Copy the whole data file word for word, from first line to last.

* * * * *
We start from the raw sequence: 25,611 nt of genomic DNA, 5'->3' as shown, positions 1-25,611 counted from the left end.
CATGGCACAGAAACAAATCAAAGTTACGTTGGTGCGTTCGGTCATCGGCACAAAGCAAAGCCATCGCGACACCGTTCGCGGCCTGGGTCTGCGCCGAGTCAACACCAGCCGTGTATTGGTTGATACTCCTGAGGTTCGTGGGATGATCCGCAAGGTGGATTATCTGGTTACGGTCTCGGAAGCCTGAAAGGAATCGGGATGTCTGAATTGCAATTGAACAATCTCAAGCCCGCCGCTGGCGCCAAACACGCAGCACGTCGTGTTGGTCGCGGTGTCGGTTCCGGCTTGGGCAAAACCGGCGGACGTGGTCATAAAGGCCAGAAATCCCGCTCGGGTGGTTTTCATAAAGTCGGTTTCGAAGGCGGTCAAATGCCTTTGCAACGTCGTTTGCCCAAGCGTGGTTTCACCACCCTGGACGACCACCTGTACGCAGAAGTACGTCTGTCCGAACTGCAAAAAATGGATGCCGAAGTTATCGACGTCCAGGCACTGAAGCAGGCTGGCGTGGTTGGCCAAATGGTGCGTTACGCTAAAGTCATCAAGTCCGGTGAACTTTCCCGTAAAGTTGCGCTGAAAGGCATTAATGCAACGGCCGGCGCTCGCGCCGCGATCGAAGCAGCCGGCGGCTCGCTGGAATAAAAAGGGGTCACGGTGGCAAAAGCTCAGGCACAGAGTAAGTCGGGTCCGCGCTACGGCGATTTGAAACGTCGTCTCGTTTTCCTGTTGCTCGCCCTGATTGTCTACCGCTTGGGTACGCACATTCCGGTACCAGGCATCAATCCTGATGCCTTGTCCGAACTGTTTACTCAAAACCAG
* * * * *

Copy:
We start from the raw sequence: 25,611 nt of genomic DNA, 5'->3' as shown, positions 1-25,611 counted from the left end.
CATGGCACAGAAACAAATCAAAGTTACGTTGGTGCGTTCGGTCATCGGCACAAAGCAAAGCCATCGCGACACCGTTCGCGGCCTGGGTCTGCGCCGAGTCAACACCAGCCGTGTATTGGTTGATACTCCTGAGGTTCGTGGGATGATCCGCAAGGTGGATTATCTGGTTACGGTCTCGGAAGCCTGAAAGGAATCGGGATGTCTGAATTGCAATTGAACAATCTCAAGCCCGCCGCTGGCGCCAAACACGCAGCACGTCGTGTTGGTCGCGGTGTCGGTTCCGGCTTGGGCAAAACCGGCGGACGTGGTCATAAAGGCCAGAAATCCCGCTCGGGTGGTTTTCATAAAGTCGGTTTCGAAGGCGGTCAAATGCCTTTGCAACGTCGTTTGCCCAAGCGTGGTTTCACCACCCTGGACGACCACCTGTACGCAGAAGTACGTCTGTCCGAACTGCAAAAAATGGATGCCGAAGTTATCGACGTCCAGGCACTGAAGCAGGCTGGCGTGGTTGGCCAAATGGTGCGTTACGCTAAAGTCATCAAGTCCGGTGAACTTTCCCGTAAAGTTGCGCTGAAAGGCATTAATGCAACGGCCGGCGCTCGCGCCGCGATCGAAGCAGCCGGCGGCTCGCTGGAATAAAAAGGGGTCACGGTGGCAAAAGCTCAGGCACAGAGTAAGTCGGGTCCGCGCTACGGCGATTTGAAACGTCGTCTCGTTTTCCTGTTGCTCGCCCTGATTGTCTACCGCTTGGGTACGCACATTCCGGTACCAGGCATCAATCCTGATGCCTTGTCCGAACTGTTTACTCAAAACCAG